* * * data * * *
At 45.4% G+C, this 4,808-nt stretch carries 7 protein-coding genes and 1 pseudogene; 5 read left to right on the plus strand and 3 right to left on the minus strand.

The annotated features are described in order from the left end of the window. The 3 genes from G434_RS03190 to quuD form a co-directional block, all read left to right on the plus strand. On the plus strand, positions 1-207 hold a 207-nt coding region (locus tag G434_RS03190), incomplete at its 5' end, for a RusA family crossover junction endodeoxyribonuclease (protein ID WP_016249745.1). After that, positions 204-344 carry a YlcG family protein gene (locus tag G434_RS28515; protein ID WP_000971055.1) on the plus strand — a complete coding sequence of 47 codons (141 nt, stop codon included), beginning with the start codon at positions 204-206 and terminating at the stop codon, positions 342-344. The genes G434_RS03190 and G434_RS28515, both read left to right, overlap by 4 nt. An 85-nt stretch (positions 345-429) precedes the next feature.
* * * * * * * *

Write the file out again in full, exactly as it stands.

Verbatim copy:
At 45.4% G+C, this 4,808-nt stretch carries 7 protein-coding genes and 1 pseudogene; 5 read left to right on the plus strand and 3 right to left on the minus strand.

The annotated features are described in order from the left end of the window. The 3 genes from G434_RS03190 to quuD form a co-directional block, all read left to right on the plus strand. On the plus strand, positions 1-207 hold a 207-nt coding region (locus tag G434_RS03190), incomplete at its 5' end, for a RusA family crossover junction endodeoxyribonuclease (protein ID WP_016249745.1). After that, positions 204-344 carry a YlcG family protein gene (locus tag G434_RS28515; protein ID WP_000971055.1) on the plus strand — a complete coding sequence of 47 codons (141 nt, stop codon included), beginning with the start codon at positions 204-206 and terminating at the stop codon, positions 342-344. The genes G434_RS03190 and G434_RS28515, both read left to right, overlap by 4 nt. An 85-nt stretch (positions 345-429) precedes the next feature.